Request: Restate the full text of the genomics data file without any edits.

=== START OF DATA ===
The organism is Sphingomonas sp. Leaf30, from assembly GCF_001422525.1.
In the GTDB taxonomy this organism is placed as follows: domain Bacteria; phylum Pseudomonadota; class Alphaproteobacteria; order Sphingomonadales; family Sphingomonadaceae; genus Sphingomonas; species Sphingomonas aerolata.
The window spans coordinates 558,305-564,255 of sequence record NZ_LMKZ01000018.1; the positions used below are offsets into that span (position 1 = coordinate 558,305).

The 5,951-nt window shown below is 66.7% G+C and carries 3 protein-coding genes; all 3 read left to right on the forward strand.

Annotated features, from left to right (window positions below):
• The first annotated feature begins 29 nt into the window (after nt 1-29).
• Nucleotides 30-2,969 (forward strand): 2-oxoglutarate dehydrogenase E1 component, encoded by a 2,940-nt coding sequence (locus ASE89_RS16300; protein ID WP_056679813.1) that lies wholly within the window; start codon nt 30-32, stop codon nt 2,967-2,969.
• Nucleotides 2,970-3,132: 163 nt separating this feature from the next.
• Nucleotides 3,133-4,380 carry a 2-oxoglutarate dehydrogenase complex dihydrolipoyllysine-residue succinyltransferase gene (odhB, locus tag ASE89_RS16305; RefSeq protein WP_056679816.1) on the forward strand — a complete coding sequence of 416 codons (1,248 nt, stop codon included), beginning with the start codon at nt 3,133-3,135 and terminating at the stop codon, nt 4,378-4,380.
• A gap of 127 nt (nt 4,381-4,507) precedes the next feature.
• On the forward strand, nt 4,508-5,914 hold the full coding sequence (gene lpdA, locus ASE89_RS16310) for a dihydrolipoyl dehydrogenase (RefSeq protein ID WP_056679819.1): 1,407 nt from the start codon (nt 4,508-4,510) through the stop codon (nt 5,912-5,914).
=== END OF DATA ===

The organism is Sphingomonas sp. Leaf30, from assembly GCF_001422525.1.
In the GTDB taxonomy this organism is placed as follows: domain Bacteria; phylum Pseudomonadota; class Alphaproteobacteria; order Sphingomonadales; family Sphingomonadaceae; genus Sphingomonas; species Sphingomonas aerolata.
The window spans coordinates 558,305-564,255 of sequence record NZ_LMKZ01000018.1; the positions used below are offsets into that span (position 1 = coordinate 558,305).

The 5,951-nt window shown below is 66.7% G+C and carries 3 protein-coding genes; all 3 read left to right on the forward strand.

Annotated features, from left to right (window positions below):
• The first annotated feature begins 29 nt into the window (after nt 1-29).
• Nucleotides 30-2,969 (forward strand): 2-oxoglutarate dehydrogenase E1 component, encoded by a 2,940-nt coding sequence (locus ASE89_RS16300; protein ID WP_056679813.1) that lies wholly within the window; start codon nt 30-32, stop codon nt 2,967-2,969.
• Nucleotides 2,970-3,132: 163 nt separating this feature from the next.
• Nucleotides 3,133-4,380 carry a 2-oxoglutarate dehydrogenase complex dihydrolipoyllysine-residue succinyltransferase gene (odhB, locus tag ASE89_RS16305; RefSeq protein WP_056679816.1) on the forward strand — a complete coding sequence of 416 codons (1,248 nt, stop codon included), beginning with the start codon at nt 3,133-3,135 and terminating at the stop codon, nt 4,378-4,380.
• A gap of 127 nt (nt 4,381-4,507) precedes the next feature.
• On the forward strand, nt 4,508-5,914 hold the full coding sequence (gene lpdA, locus ASE89_RS16310) for a dihydrolipoyl dehydrogenase (RefSeq protein ID WP_056679819.1): 1,407 nt from the start codon (nt 4,508-4,510) through the stop codon (nt 5,912-5,914).